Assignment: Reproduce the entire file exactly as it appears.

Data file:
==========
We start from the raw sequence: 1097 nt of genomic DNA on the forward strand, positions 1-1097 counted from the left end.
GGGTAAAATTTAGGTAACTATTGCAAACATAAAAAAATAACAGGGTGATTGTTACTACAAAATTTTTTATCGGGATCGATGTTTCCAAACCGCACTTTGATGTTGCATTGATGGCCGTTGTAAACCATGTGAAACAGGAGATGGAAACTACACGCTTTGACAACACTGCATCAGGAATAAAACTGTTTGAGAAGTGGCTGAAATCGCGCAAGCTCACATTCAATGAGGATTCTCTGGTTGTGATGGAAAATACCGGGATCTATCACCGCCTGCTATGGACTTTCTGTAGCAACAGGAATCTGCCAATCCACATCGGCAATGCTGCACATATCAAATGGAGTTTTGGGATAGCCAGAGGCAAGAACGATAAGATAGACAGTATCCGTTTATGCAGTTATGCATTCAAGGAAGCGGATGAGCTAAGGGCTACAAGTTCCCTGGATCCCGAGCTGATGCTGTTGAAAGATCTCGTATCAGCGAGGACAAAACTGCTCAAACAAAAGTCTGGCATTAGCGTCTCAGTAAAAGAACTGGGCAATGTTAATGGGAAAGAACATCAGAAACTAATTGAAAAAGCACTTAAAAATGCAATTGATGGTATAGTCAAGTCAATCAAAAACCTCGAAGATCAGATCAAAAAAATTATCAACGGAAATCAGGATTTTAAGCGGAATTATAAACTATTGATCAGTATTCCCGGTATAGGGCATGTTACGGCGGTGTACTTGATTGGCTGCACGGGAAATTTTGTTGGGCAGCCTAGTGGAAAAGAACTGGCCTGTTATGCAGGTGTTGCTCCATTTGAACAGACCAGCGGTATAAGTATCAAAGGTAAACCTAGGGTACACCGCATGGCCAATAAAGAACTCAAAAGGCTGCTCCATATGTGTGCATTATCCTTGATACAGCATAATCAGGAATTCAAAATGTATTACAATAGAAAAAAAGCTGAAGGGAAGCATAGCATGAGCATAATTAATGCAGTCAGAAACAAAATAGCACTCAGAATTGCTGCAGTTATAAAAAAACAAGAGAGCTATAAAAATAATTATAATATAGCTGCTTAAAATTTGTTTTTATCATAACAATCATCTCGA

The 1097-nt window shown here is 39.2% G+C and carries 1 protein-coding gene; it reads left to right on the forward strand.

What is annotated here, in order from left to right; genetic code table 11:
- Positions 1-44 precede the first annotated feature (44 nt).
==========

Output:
We start from the raw sequence: 1097 nt of genomic DNA on the forward strand, positions 1-1097 counted from the left end.
GGGTAAAATTTAGGTAACTATTGCAAACATAAAAAAATAACAGGGTGATTGTTACTACAAAATTTTTTATCGGGATCGATGTTTCCAAACCGCACTTTGATGTTGCATTGATGGCCGTTGTAAACCATGTGAAACAGGAGATGGAAACTACACGCTTTGACAACACTGCATCAGGAATAAAACTGTTTGAGAAGTGGCTGAAATCGCGCAAGCTCACATTCAATGAGGATTCTCTGGTTGTGATGGAAAATACCGGGATCTATCACCGCCTGCTATGGACTTTCTGTAGCAACAGGAATCTGCCAATCCACATCGGCAATGCTGCACATATCAAATGGAGTTTTGGGATAGCCAGAGGCAAGAACGATAAGATAGACAGTATCCGTTTATGCAGTTATGCATTCAAGGAAGCGGATGAGCTAAGGGCTACAAGTTCCCTGGATCCCGAGCTGATGCTGTTGAAAGATCTCGTATCAGCGAGGACAAAACTGCTCAAACAAAAGTCTGGCATTAGCGTCTCAGTAAAAGAACTGGGCAATGTTAATGGGAAAGAACATCAGAAACTAATTGAAAAAGCACTTAAAAATGCAATTGATGGTATAGTCAAGTCAATCAAAAACCTCGAAGATCAGATCAAAAAAATTATCAACGGAAATCAGGATTTTAAGCGGAATTATAAACTATTGATCAGTATTCCCGGTATAGGGCATGTTACGGCGGTGTACTTGATTGGCTGCACGGGAAATTTTGTTGGGCAGCCTAGTGGAAAAGAACTGGCCTGTTATGCAGGTGTTGCTCCATTTGAACAGACCAGCGGTATAAGTATCAAAGGTAAACCTAGGGTACACCGCATGGCCAATAAAGAACTCAAAAGGCTGCTCCATATGTGTGCATTATCCTTGATACAGCATAATCAGGAATTCAAAATGTATTACAATAGAAAAAAAGCTGAAGGGAAGCATAGCATGAGCATAATTAATGCAGTCAGAAACAAAATAGCACTCAGAATTGCTGCAGTTATAAAAAAACAAGAGAGCTATAAAAATAATTATAATATAGCTGCTTAAAATTTGTTTTTATCATAACAATCATCTCGA

The 1097-nt window shown here is 39.2% G+C and carries 1 protein-coding gene; it reads left to right on the forward strand.

What is annotated here, in order from left to right; genetic code table 11:
- Positions 1-44 precede the first annotated feature (44 nt).